IT was the end of the Olympic road for Kurt Walker who came agonisingly short against USA's Duke Ragan in their quarter-final bout in the featherweight division this morning.

The American edged a 3-2 split decision (29-28 x3, 28-29 x 2) to secure bronze and a semi-final berth as the Lisburn man's recovery from a slow start fell just short.

This was an intriguing battle before the opening bell as USA head coach, Billy Walsh,  attempted to mastermind a win over his home nation for the first time in major competition since making the switch in 2015 and just about got there in what became a highly competitive affair after Ragan flew out of the blocks.

Having defeated number one seed Mirazizbek Mitzakhalilov in the last 16, the Lisburn man entered the bout with high hopes, but didn't get the start he needed despite a fine recovery that saw him come within a whisker of completing the comeback.

"It's tough; it was a great fight but I pushed on too late, but I'm proud of myself," the Canal ABC man told RTE after.

"I won two rounds out of three but he had a great first round and that was it. It was so close. I beat the world champion (Mitzakhalilov in the last 16) despite being how inactive I was."

USA coach Billy Walsh - formerly Ireland's chief - commiserates with Walker

USA coach Billy Walsh - formerly Ireland's chief - commiserates with Walker

The hand speed of Ragan was apparent from the off despite the first minute seeing both men probe from out of range, but as the round passed the American began to get into a groove as he landed with combinations to the head and solidly downstairs to sweep the opening frame.

The Lisburn man looked a little tentative in the opener and ended the round with a previous scar from early battles over the right eye re-opening, but responded well in the second as he was much more aggressive and boxed beautifully. His movement and boxing was much better than Ragan who was not allowed to settle and despite dominating, was left chasing it going into the final round as just three of the five judges gave it his way.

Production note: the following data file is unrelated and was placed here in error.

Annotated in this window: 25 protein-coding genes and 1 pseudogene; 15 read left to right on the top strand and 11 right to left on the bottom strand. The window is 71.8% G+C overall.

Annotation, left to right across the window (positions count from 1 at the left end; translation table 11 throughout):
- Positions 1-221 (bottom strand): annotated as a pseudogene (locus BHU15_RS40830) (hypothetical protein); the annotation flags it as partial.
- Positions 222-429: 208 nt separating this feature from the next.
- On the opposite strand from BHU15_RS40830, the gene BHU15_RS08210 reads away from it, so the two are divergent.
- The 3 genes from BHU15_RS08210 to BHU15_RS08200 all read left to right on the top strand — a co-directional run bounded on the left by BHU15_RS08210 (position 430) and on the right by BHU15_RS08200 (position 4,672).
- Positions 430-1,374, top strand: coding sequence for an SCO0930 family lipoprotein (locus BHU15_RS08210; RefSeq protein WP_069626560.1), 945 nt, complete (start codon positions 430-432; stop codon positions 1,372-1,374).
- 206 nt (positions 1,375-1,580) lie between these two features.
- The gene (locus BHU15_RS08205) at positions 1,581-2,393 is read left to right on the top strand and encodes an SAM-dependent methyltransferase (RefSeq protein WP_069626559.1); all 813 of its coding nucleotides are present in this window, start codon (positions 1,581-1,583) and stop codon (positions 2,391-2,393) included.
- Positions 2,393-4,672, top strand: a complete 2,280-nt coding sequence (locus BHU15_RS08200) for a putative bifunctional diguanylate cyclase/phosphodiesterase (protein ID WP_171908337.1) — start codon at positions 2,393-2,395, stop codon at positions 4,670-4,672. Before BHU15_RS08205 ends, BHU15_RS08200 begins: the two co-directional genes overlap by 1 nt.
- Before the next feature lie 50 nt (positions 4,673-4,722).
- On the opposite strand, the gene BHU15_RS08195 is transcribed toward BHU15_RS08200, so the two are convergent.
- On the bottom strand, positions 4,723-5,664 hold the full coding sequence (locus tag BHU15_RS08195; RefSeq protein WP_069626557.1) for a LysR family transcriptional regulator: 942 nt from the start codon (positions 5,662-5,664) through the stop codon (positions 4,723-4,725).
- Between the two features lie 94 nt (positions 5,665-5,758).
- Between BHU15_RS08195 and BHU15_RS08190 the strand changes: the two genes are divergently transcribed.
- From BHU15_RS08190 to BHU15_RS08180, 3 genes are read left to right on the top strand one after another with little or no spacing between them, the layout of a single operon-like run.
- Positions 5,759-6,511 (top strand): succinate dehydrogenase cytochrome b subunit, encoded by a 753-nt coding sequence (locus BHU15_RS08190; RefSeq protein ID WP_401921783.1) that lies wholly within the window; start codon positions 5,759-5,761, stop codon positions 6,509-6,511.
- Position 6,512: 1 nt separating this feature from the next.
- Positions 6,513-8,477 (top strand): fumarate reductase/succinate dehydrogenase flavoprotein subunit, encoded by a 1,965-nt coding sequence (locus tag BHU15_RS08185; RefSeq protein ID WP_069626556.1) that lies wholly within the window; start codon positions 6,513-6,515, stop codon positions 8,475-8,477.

The third saw both men throw everything at it and it was a little untidy with both holding their feet and trading. It almost resembled a pro fight with the American tying Walker up in what developed into a brawl and it was a tough round to call.

Walker just seemed to do enough in the stanza, but despite it being closer than the second, four of the five gave him the nod, yet the dissenting card proved to be crucial as Ragan edged over the line to reach the semi-final and claim bronze. 

The slow start was the real killer as he left himself chasing the bout and the disappointed Lisburn man pondered what might have been, hinting at a switch to the pro ranks.

Walker goes on the attack against Ragan

Walker goes on the attack against Ragan

"I knew he was going to wait for me (to attack) and I knew I was going to push on, but I just did it a bit too late - that's the way it is," he reflected.

"I tried to find my distance and so was he, but he was just a bit sharper in the first.

"I showed people at home who only watch this once every four years (amateur boxing) how good I am and I think people will know my name after these Olympics.

"I'm only 26, so I've another eight years of boxing in me so we'll see (if stays for Paris 2024)."

Ankle injury forces Walsh out

Aidan Walsh was unable to contest his welterweight semi-final against Pat McCormack as an ankle injury sustained after his quarter-final victory against Merven Clair left the Belfast man unable to box.

Aidan Walsh injured his ankle as he landed awkwardly when celebrating Friday's quarter-final win

Aidan Walsh injured his ankle as he landed awkwardly when celebrating Friday's quarter-final win

The Monkstown ABC man had hoped the injury would have subsided enough by Sunday morning to allow him to compete for a place in the final, but it wasn't to be and the decision was made to withdraw.

While disappointed, the 24-year-old will reflect on an incredible Olympics as he returns home with bronze and his name in the history books.

“What Aidan did this week is an incredible achievement,” said Team Ireland Leader for Boxing, Bernard Dunne.

"His performance throughout the tournament has been outstanding. And it is great to see him write his name in the annals of Irish sport. 

"Just over two years ago we selected Aidan for his first major championship, and over the past few months that potential that we had identified has grown and developed into a world class performance, that reflects greatly on the level of preparation he has put in ahead of these Games.”